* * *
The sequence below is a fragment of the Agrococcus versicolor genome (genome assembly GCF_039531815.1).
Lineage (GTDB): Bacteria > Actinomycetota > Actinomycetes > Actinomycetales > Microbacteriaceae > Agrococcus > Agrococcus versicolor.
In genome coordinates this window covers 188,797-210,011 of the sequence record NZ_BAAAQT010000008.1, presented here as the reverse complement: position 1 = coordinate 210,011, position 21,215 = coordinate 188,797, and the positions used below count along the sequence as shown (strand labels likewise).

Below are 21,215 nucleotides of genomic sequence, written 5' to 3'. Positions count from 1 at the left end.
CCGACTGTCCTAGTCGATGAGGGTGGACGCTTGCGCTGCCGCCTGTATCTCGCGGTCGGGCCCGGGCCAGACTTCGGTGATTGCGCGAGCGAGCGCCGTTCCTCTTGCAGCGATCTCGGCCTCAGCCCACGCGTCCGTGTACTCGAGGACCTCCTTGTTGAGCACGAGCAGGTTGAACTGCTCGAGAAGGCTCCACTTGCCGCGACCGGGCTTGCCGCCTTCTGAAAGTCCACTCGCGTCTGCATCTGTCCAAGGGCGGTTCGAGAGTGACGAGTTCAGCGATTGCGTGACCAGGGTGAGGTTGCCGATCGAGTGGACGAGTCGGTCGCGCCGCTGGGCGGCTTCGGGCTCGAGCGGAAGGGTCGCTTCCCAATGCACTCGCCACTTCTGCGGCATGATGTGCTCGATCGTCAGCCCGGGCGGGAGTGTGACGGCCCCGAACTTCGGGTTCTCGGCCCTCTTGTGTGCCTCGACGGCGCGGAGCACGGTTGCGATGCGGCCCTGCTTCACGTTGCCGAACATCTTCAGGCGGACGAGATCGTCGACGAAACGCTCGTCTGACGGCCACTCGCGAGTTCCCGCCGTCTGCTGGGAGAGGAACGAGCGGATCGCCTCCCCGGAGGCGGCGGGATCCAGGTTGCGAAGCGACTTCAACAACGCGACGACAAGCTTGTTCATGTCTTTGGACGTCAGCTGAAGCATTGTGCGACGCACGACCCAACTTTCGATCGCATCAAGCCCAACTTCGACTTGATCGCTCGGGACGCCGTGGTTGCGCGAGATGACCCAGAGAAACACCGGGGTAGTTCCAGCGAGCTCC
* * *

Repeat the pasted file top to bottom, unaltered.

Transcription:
The sequence below is a fragment of the Agrococcus versicolor genome (genome assembly GCF_039531815.1).
Lineage (GTDB): Bacteria > Actinomycetota > Actinomycetes > Actinomycetales > Microbacteriaceae > Agrococcus > Agrococcus versicolor.
In genome coordinates this window covers 188,797-210,011 of the sequence record NZ_BAAAQT010000008.1, presented here as the reverse complement: position 1 = coordinate 210,011, position 21,215 = coordinate 188,797, and the positions used below count along the sequence as shown (strand labels likewise).

Below are 21,215 nucleotides of genomic sequence, written 5' to 3'. Positions count from 1 at the left end.
CCGACTGTCCTAGTCGATGAGGGTGGACGCTTGCGCTGCCGCCTGTATCTCGCGGTCGGGCCCGGGCCAGACTTCGGTGATTGCGCGAGCGAGCGCCGTTCCTCTTGCAGCGATCTCGGCCTCAGCCCACGCGTCCGTGTACTCGAGGACCTCCTTGTTGAGCACGAGCAGGTTGAACTGCTCGAGAAGGCTCCACTTGCCGCGACCGGGCTTGCCGCCTTCTGAAAGTCCACTCGCGTCTGCATCTGTCCAAGGGCGGTTCGAGAGTGACGAGTTCAGCGATTGCGTGACCAGGGTGAGGTTGCCGATCGAGTGGACGAGTCGGTCGCGCCGCTGGGCGGCTTCGGGCTCGAGCGGAAGGGTCGCTTCCCAATGCACTCGCCACTTCTGCGGCATGATGTGCTCGATCGTCAGCCCGGGCGGGAGTGTGACGGCCCCGAACTTCGGGTTCTCGGCCCTCTTGTGTGCCTCGACGGCGCGGAGCACGGTTGCGATGCGGCCCTGCTTCACGTTGCCGAACATCTTCAGGCGGACGAGATCGTCGACGAAACGCTCGTCTGACGGCCACTCGCGAGTTCCCGCCGTCTGCTGGGAGAGGAACGAGCGGATCGCCTCCCCGGAGGCGGCGGGATCCAGGTTGCGAAGCGACTTCAACAACGCGACGACAAGCTTGTTCATGTCTTTGGACGTCAGCTGAAGCATTGTGCGACGCACGACCCAACTTTCGATCGCATCAAGCCCAACTTCGACTTGATCGCTCGGGACGCCGTGGTTGCGCGAGATGACCCAGAGAAACACCGGGGTAGTTCCAGCGAGCTCC